Weaver's Week 2007-04-29

Weaver's Week Index

'Iain Weaver reviews the latest happenings in UK Game Show Land.'


Four Against One Hundred

"It's stealing money from the poor" - Greg Dyke.

Get 100

BBC2, 7.32am weekdays

It's refreshing to see a game show that spells out its aim in the title. The objective of Get 100 is to score precisely 100 points. Whoever can achieve this most elusive of goals shall be feted across the land. Their name shall be sung in hymns of honour, and they shall be granted a reward beyond price. That, and they get to clear out Reggie Yates's personal stash of consumer durables and electronic gadgetry.

However, the whole point of Get 100 is that it's almost impossible to score 100 on the nail. So there's a rather clever little setup. On Monday, we're introduced to four friends, who will play the game. The person who is closest to one hundred points is declared the winner. On Tuesday, four new players, rinse, repeat on Wednesday and Thursday. For the Friday final, the four daily winners turn up, and play for something - just one thing - out of Reggie's little stockpile of treasures.

The game works in a reasonably straightforward manner. One of the players is chosen, at random, to start. They pick a card, any card, and they're asked the question on that card. All the answers are numbers, ranging from 1 to 99. If the player gives an incorrect answer, play progresses clockwise around the circle until someone is correct, or everyone is wrong. Assuming someone does give a correct answer, then they have control of that many points. If the answer to the question was 32, then there are 32 points in play. They can choose to add the number to any score (their own or someone else's), or deduct it from a single score (their own or someone else's). Scores cannot go below 0, but they can increase above 100. The winner is determined as the player closest to 100, and scores of 84 and 116 are treated as equivalent.

Twelve questions complete the game, with one of Dave Chapman's many voices announcing them from "Question 1" up to "Question 6", then down through "Last 5" to "Last 1". We don't tune in for him; instead, we tune in for an absorbing game of knowledge, skill, and tactics. Is it best to put yourself on 98 points with two questions to go, secure in the knowledge that anyone who answers the last question will move you out of the way, but it might be a small number, or will go round the circle back to you. Is it best to allow for this to happen, and push one of your opponents up to a game-losing 175? Can you rely on your friends to push you to 100 if the opportunity arises, or will they take the win for themselves? The tactics are endless, the permutations ensure that no two games will ever be the same. And the tension is palpable - it's built up through the basic set, with the four players in a sunken circular pit, and through the host's patient reminder of where we're at in the game.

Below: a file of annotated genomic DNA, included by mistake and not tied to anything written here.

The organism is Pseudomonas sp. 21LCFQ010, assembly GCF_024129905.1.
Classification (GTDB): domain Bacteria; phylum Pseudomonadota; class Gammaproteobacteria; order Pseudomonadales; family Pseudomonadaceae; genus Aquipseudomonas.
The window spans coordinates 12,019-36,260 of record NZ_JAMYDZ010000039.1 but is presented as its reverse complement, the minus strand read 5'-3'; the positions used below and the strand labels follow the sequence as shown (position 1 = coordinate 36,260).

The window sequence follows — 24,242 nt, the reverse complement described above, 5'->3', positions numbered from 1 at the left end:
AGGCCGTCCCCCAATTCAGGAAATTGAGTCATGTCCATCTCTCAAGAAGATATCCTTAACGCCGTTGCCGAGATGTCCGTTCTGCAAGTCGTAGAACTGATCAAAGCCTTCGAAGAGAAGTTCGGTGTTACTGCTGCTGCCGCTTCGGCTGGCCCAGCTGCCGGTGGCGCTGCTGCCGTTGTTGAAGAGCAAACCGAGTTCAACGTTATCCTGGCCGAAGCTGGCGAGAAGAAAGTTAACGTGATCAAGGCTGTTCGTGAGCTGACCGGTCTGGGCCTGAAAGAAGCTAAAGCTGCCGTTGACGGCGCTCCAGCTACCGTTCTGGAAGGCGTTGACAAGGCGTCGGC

Reggie Yates is the host, and it's a credit that we're having difficulty pinpointing his influences. There's a certain amount of Anne Robinson in there, being harsh on contestants who underperform - he's not afraid to remind competitors that they're yet to answer a single question correctly. But there's as much, if not more, of the showman in him; Reggie encourages the youngsters to do little chair-dances to some of the music clips that appear from time to time, and he always comes across as having bags of enthusiasm. Indeed, perhaps the best comparison is with Paul Daniels, whose game show formats were quirky, entertaining, worth watching for themselves and for the host. Reggie even manages to slip in a little magic of his own: watch to see how he gets rid of the used question cards. Had us confused for days, that did.

Get 100 comes from one of the most prolific homes of high-quality game shows, the BBC Scotland children's unit. They gave us 50/50, which ran for many years; they gave us some long-running show about a crow, or something. Yes, we've got to the end of the review before mentioning that Get 100 is a children's programme, which might give some indication of how the format would work for a more senior audience with few - if any - changes. If game shows as a whole are a ghetto for television reviewers, then children's game shows are so deeply unfashionable as to make tartan loon pants look quite normal. This is wrong, in the same way that Get 100 is just about right.

Countdown Update

Since the Cheltenham festival, there's been a tremendous turnover of champions, and most of them have been ladies. Ian Volante, whose three wins in January meant he was the number five seed, remained in that lofty position until well after Easter.

We left the game with Raj Kailasam in the champion's chair on three wins. He lasted no longer (3 wins, 289 pts), yielding to Sara Kingdom (3 wins, 301). In turn, she lost a cracking match to Judith Carn (2 wins, 258). She lost to Sarah Milsom (2 wins, 222), before John Verlaque became the thorn amongst so many roses (2 wins, 237).

Sheila Booth (1 win, 146) was a little unlucky to come across Cathy Cooper, who took her title by getting precisely 100. On Countdown, that achievement doesn't win a galaxy of prizes, perhaps not even a Despot. Cathy did win the game, and two others (324), but lost to Kate McNulty (1 win, 140). Over the Easter break, Kate lost to Chris Dufton (1 win, 162), who lost to Norma Fisher (1 win, 125).

Robin Scott finally ended the run of one-day wonders, and consistently scored in the eighties, running up 4 wins (419 at +51 to Par). He was vanquished by Pam Smith (5 wins, 486 at +46), who became the first person to win all the games in a week since Jean Webby at the start of March. However, Pam's luck didn't hold into a second recording day, and she fell to Aaron Webber. His first-day winning score of 111 was the second-highest of the Desso era, and only the eighth century this year. Four more very good scores have carried Mr. Webber through this week's games, and it would be a surprise were he not to complete his octochamp run next Wednesday.